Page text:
Chief Dave Pearsall
The Thurston County Sheriff's Office has a Canine Unit consisting of three K9 Deputies partnered with three German Shepherd dogs. The three canine teams are all assigned to the Thurston County Sheriff's Office Patrol Division and all are assigned routine and general patrol functions; including answering general calls for service, but also have the capability and responsibility to deploy to any scene in which those teams are needed. Our canine teams are all single discipline dogs trained in the tracking of human odor, finding discarded evidence or property, searching buildings and confined areas, as well as handler/deputy protection work. So when criminals run from our Deputies and Officers from surrounding police agencies within Thurston County, our Canine Teams are called and respond to locate the fleeing or hiding criminals.
The primary duties of our Canine Teams are to track criminals who flee from law enforcement officers. They do this by using their noses to smell a distinct odor of the person they are trying to find. All of us lose thousands of skin particles every second and the odor those particles emit are just as unique to a particular person as a fingerprint or DNA. Our German Shepherds detect that unique odor of a human being, and will track that person based on that unique smell to wherever that person flees.
A German Shepherd is not only an extremely intelligent dog, but they have a unique ability to smell things that humans cannot even begin to comprehend. The ability to smell is all done through a part of our brain called the olfactory lobe. If you were to take an average human being’s olfactory lobe out and roll it out with a rolling pin, it would be about the size of a US Postage Stamp. A German Shepherd's olfactory lobe however would roll out to be 1 square yard in dimensions, which shows the huge difference and their clear superiority in their sense of smell.
In order for a canine team to be certified through the Washington Administrative Code (WAC) and the Washington State Police Canine Association (WSPCA) the dog and handler must complete a minimum of 400 hours of basic training which encompasses Obedience, Protection, Locating Evidence, Tracking, Building Searches and Area Searches. Once the handler and canine complete the basic certification training and pass the certification test, they are able to perform the duties of patrol dog teams in the state of Washington. However, just like a 16 year old who just obtained their license, the teams have much more training and learning to do. Our canine teams participate and train a minimum of 20 hours per month in order to advance their skills and proficiency. During the past three years, they have all achieved the certifications and standards to meet that of Master Patrol Handler Teams with WSPCA and continue to strive to improve their skills and abilities.
The philosophy of Canine Units in the past was always to have the
biggest, baddest and meanest dogs that the agencies could find. Our
philosophy toward our Canine Unit has changed and evolved quite
drastically from what it used to be. We now get smaller more social dogs
and disciplined training is the key to our programs huge success. Our
canines are trained to a high level of discipline and proficiency which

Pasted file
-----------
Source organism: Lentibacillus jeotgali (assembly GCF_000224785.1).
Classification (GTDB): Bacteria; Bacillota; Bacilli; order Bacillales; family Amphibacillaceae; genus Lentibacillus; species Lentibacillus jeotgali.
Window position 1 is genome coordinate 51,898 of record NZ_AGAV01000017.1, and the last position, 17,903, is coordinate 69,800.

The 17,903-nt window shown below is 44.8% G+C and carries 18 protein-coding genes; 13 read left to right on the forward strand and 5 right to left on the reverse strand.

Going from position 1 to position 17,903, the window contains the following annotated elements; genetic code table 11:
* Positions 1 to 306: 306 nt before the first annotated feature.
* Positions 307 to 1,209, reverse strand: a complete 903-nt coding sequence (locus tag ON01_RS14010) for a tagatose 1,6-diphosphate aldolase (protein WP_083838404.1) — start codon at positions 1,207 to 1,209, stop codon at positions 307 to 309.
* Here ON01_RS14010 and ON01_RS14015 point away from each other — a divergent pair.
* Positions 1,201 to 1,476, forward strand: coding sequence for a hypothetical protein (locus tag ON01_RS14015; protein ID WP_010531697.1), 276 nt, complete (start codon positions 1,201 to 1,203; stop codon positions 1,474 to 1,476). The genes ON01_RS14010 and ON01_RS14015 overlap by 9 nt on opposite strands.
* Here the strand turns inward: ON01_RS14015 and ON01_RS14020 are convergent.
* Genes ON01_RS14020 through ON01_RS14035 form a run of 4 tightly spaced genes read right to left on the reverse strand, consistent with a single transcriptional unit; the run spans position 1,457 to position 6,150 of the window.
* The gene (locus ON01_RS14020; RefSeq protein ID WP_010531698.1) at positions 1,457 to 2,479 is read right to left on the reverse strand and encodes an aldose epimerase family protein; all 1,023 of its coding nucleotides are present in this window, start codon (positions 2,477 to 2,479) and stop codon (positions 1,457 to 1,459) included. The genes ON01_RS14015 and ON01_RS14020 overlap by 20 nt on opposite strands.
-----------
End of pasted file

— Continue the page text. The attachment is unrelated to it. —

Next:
replaces the old philosophy. Our dogs no longer need to be these huge
mean aggressive animals; instead they are focused on obedience and
Our canines are assigned to one specific handler and stay with that handler 24/7. When the handler goes home, his canine partner goes with him. Our handlers are always on call and have the obligation to be called out to an emergency situation at a moment's notice. Because of that, they need to have a supportive family and be aware that this obligation is part of that assignment. Because the canines are taken home and live with the handlers, they become a part of the handler’s family and a strong bond with that handler is developed.
The average working career of a canine varies, ending when they are no longer physically fit to perform the duties and tasks of being a working canine. The typical age of retirement for a law enforcement canine is between 8 and 10 years old and the dogs do not even begin their careers as a working police canine until they are nearly 2 years old or older.
Our Canine Unit prides itself on being a “no cost program” to Thurston County and the tax payers. Our handlers seek donations to make this program run completely on those donations in order to cover all of the costs associated with the canine programs and the care of our animals in these lean financial times. In this day and age of shrinking budgets, cost reduction and employee layoffs (including deputies), our canine handlers have solicited and raised donations to pay for all the costs associated with our program; to include equipment costs, training costs, upkeep and food four our canines. In fact, in these times where we are laying off deputies; if it were not for the donations of our public and local businesses, we would not have a canine program, as it would be one of the programs that would end up being cut in order to keep from losing more deputy sheriff FTE’s.
Our canine units participate in several public education and demonstration events throughout the year and we all look forward to seeing you out there and introducing you to our teams.
We appreciate any and all donations, no matter how big or small. If you are interested in donating to the Thurston County Canine Program, please call the Thurston County Sheriff's Office Canine Unit at (360) 786-5500.